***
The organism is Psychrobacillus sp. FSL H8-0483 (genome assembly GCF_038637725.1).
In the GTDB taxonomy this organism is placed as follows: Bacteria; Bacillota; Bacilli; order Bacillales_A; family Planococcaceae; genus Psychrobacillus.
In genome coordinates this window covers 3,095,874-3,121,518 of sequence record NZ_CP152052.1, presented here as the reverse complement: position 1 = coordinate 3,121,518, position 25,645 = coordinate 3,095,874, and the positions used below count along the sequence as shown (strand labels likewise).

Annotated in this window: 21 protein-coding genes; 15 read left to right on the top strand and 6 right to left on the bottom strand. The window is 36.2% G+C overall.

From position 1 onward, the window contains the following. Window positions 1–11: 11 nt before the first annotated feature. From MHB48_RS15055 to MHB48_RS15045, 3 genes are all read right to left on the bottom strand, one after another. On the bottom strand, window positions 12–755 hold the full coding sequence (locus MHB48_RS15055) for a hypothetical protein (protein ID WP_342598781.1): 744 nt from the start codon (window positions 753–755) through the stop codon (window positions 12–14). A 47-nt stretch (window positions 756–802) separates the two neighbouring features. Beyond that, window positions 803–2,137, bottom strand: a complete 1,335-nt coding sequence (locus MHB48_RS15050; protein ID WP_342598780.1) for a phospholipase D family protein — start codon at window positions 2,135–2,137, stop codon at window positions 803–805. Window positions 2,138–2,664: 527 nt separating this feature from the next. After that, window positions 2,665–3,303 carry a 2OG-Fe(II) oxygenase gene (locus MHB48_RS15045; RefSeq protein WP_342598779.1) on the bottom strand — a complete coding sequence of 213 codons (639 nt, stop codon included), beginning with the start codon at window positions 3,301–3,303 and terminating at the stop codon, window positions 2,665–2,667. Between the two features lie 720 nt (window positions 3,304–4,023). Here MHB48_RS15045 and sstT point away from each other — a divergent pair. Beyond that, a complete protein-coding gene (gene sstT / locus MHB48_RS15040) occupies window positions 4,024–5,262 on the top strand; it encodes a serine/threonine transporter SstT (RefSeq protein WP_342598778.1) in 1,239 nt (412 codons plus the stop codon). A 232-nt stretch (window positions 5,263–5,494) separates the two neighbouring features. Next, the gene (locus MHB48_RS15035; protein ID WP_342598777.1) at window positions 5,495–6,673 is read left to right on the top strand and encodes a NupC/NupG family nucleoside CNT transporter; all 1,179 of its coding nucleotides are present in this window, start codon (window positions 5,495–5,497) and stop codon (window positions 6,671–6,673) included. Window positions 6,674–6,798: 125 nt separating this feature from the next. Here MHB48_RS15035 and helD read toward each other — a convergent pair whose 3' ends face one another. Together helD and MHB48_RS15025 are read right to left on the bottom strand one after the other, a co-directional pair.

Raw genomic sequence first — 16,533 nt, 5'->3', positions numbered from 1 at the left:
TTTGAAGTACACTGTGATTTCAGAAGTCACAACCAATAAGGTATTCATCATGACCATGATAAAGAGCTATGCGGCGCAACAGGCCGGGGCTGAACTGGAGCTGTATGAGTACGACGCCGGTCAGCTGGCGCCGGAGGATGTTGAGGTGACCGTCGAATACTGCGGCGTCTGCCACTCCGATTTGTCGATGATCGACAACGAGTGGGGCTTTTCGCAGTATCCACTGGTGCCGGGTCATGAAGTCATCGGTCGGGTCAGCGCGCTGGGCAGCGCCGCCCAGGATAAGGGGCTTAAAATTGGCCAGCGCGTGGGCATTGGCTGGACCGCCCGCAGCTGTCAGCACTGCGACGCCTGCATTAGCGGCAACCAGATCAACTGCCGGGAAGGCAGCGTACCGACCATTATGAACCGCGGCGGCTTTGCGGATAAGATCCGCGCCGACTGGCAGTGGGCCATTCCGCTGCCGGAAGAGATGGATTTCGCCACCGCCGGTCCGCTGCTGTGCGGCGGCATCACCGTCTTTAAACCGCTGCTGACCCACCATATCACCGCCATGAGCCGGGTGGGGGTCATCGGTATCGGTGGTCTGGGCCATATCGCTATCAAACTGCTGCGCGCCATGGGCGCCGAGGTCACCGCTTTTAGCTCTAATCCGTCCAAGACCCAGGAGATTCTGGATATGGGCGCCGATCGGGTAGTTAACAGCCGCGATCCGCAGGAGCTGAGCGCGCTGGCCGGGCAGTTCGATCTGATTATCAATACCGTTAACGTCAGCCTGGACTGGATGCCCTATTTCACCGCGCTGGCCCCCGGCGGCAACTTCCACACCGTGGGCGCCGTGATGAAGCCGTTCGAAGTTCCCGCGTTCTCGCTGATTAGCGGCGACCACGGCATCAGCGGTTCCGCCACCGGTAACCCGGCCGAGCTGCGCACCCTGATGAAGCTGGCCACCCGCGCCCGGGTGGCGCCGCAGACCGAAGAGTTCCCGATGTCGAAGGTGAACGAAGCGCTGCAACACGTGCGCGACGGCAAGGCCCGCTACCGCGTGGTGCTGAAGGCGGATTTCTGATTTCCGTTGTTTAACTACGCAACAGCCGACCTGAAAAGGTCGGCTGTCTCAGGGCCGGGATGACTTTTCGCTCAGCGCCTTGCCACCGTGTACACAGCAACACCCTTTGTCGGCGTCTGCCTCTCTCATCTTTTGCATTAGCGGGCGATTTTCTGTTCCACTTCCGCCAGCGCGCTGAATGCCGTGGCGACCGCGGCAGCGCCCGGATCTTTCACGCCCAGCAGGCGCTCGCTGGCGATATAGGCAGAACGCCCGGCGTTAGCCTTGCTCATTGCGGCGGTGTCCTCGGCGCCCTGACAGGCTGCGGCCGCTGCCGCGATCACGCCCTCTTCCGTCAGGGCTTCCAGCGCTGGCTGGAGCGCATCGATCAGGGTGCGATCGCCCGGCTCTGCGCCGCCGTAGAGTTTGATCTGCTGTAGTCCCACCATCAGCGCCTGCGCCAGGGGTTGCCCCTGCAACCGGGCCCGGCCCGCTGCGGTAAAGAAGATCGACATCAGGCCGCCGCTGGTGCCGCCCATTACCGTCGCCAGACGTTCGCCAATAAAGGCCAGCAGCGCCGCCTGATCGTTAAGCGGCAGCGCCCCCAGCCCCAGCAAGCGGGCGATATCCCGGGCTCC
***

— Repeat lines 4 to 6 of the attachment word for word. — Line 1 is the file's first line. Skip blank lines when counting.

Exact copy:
Annotated in this window: 21 protein-coding genes; 15 read left to right on the top strand and 6 right to left on the bottom strand. The window is 36.2% G+C overall.

From position 1 onward, the window contains the following. Window positions 1–11: 11 nt before the first annotated feature. From MHB48_RS15055 to MHB48_RS15045, 3 genes are all read right to left on the bottom strand, one after another. On the bottom strand, window positions 12–755 hold the full coding sequence (locus MHB48_RS15055) for a hypothetical protein (protein ID WP_342598781.1): 744 nt from the start codon (window positions 753–755) through the stop codon (window positions 12–14). A 47-nt stretch (window positions 756–802) separates the two neighbouring features. Beyond that, window positions 803–2,137, bottom strand: a complete 1,335-nt coding sequence (locus MHB48_RS15050; protein ID WP_342598780.1) for a phospholipase D family protein — start codon at window positions 2,135–2,137, stop codon at window positions 803–805. Window positions 2,138–2,664: 527 nt separating this feature from the next. After that, window positions 2,665–3,303 carry a 2OG-Fe(II) oxygenase gene (locus MHB48_RS15045; RefSeq protein WP_342598779.1) on the bottom strand — a complete coding sequence of 213 codons (639 nt, stop codon included), beginning with the start codon at window positions 3,301–3,303 and terminating at the stop codon, window positions 2,665–2,667. Between the two features lie 720 nt (window positions 3,304–4,023). Here MHB48_RS15045 and sstT point away from each other — a divergent pair. Beyond that, a complete protein-coding gene (gene sstT / locus MHB48_RS15040) occupies window positions 4,024–5,262 on the top strand; it encodes a serine/threonine transporter SstT (RefSeq protein WP_342598778.1) in 1,239 nt (412 codons plus the stop codon). A 232-nt stretch (window positions 5,263–5,494) separates the two neighbouring features. Next, the gene (locus MHB48_RS15035; protein ID WP_342598777.1) at window positions 5,495–6,673 is read left to right on the top strand and encodes a NupC/NupG family nucleoside CNT transporter; all 1,179 of its coding nucleotides are present in this window, start codon (window positions 5,495–5,497) and stop codon (window positions 6,671–6,673) included. Window positions 6,674–6,798: 125 nt separating this feature from the next. Here MHB48_RS15035 and helD read toward each other — a convergent pair whose 3' ends face one another. Together helD and MHB48_RS15025 are read right to left on the bottom strand one after the other, a co-directional pair.

Raw genomic sequence first — 16,533 nt, 5'->3', positions numbered from 1 at the left: